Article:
Nutritional Labeling of Meat and Poultry: the New Rules

Small Meat Processors September 12, 2013 Print Friendly and PDF

A Niche Meat Processor Assistance Network webinar

USDA's Food Safety and Inspection Service finalized new rules last year about nutritional labeling of meat and poultry products. The new rules are effective on January 1, 2012 -- that means everyone must be in compliance.

On this Niche Meat Processor Assistance Network webinar, FSIS staff explained the rules and what you need to know to comply. Also, Brynn Kepler, Director of Regulatory and Legislative Affairs at the American Association of Meat Processors (AAMP), described labeling resources they've developed for processors.

We had plenty of time for Q&A, with many questions answered.

Date: Tuesday, October 4, 2011, for one hour

Presenters:

  • Jeff Canavan, Deputy Director of Labeling and Program Delivery Division, Office of Policy and Program Development (OPPD), USDA-FSIS
  • April Regonlinski, Program Analyst, Policy Issuances Division, OPPD, USDA-FSIS
  • Sally Jones, Senior Technical Advisor, Labeling and Program Delivery Division, OPPD, USDA-FSIS
  • Brynn Kepler, Director of Regulatory and Legislative Affairs, American Association of Meat Processors (AAMP)

 

Recording of the Webinar

If you are unable to view the webinar (if Adobe Connect won't work on your computer), please email us.

FSIS Presentation Slides

 

AAMP Presentation Slides

 

Additional FSIS Resources

 

FSIS Q & A about the New Nutritional Labeling Rules

Here are some questions, with answers from FSIS staff, that may be relevant to niche meat producers, processors, and marketers. For the basic rules, watch the webinar and/or review the FSIS presentation slides.

Q: If a processor is making products for someone else to resell, which party is responsible to supply the nutrition information? Does it matter if the meat processor is only providing a service and doesn’t own the livestock/carcass/meat?

A: The plant that does the retail labeling is responsible for the nutrition labeling on ground product.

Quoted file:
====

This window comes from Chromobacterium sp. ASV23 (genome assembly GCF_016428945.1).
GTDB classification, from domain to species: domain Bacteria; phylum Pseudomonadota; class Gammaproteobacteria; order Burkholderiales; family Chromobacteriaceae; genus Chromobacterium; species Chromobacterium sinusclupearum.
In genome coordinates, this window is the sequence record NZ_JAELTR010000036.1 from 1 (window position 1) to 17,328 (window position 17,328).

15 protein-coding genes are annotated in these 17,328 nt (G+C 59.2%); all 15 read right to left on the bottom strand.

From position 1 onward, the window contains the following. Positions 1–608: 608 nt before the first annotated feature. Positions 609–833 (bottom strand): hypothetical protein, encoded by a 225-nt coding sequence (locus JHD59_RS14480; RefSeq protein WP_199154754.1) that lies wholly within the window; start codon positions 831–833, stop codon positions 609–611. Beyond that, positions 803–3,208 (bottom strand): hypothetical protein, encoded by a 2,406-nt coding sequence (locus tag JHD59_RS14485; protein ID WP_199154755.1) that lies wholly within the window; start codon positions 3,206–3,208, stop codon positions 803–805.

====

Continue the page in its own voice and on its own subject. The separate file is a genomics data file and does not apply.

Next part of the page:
Q: If a processor is a “small business,” is he/she required to provide nutrition information (on labels) for ground or chopped meat and poultry products?

A: Not if they comply with the small business exemption provided for nutrition labeling in 317.400.

Q: If a processor is not exempt from labeling ground product and is unsure of the exact lean to fat ration of a ground product, how should she label it?

A: There is a standard for ground beef of no more than 30% fat; they can use that for nutrition labeling.

Q: Is information available for grass-fed meats?

A: No.  If companies sell grass-fed meat and believe it has a better nutrient profile, it is up to the company to determine the nutrient composition.

Q: If grass-fed companies decide to do their own nutrient composition analysis, can they just analyze the elements they think will be different (e.g. fat, Vit A, Vit E, and fatty acid composition) and use the standard USDA values for the rest of the nutritional profile?

A: The nutrition labeling regulations do not specify how companies must determine the nutrient profile of their products.  The compliance that FSIS will apply is in 317.309(h).  If a company does its own analysis for nutrients in the single ingredient cuts, even without claims on the label, it will be subject to sampling from FSIS.  If the company uses the USDA data and makes no claims, it is not subject to sampling by FSIS.

Q: If a processor does not have beef carcasses officially graded, how can he accurately label beef products with the correct nutritional values?

A: He can use the information for “all grades.”

Q: Can the information be provided as raw or cooked?

A: For cuts the nutrition can be on either the raw or cooked basis.  For ground product, nutrition information must be on the raw or “as sold” basis.

Q: What is the recommended or required serving size of raw and cooked products to use for a nutrition label or on point of purchase (POP) materials?

A: The serving size for raw product is generally 4 ounces (112 grams). For cooked it is 3 ounces (84 grams).  However, additional information can be found in 317.309(b) regarding serving sizes.

Q: Will products be tested for accuracy of nutrition facts? What is the acceptable range of values?

A: Yes, at some point FSIS will sample product.  Compliance is found in 317.400, the basic 80/120 parameters that apply to all nutrition labeling.

Q: What types of POP materials are acceptable and where should they be displayed or accessible to consumers?

A: POP should be displayed with the product or very near the product.

Q: For online sales of major cuts of single-ingredient meat and poultry products, what is an acceptable way to provide POP nutritional labeling information to customers?

A: Provide the information for major cuts on line, with the product information.

Q: How and by whom will this regulation be enforced?

A: The FSIS Compliance Program will handle enforcement.

 

Question not answered here? Check out the FSIS FAQ (June 2011).

 

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This work is supported by the USDA National Institute of Food and Agriculture, New Technologies for Ag Extension project.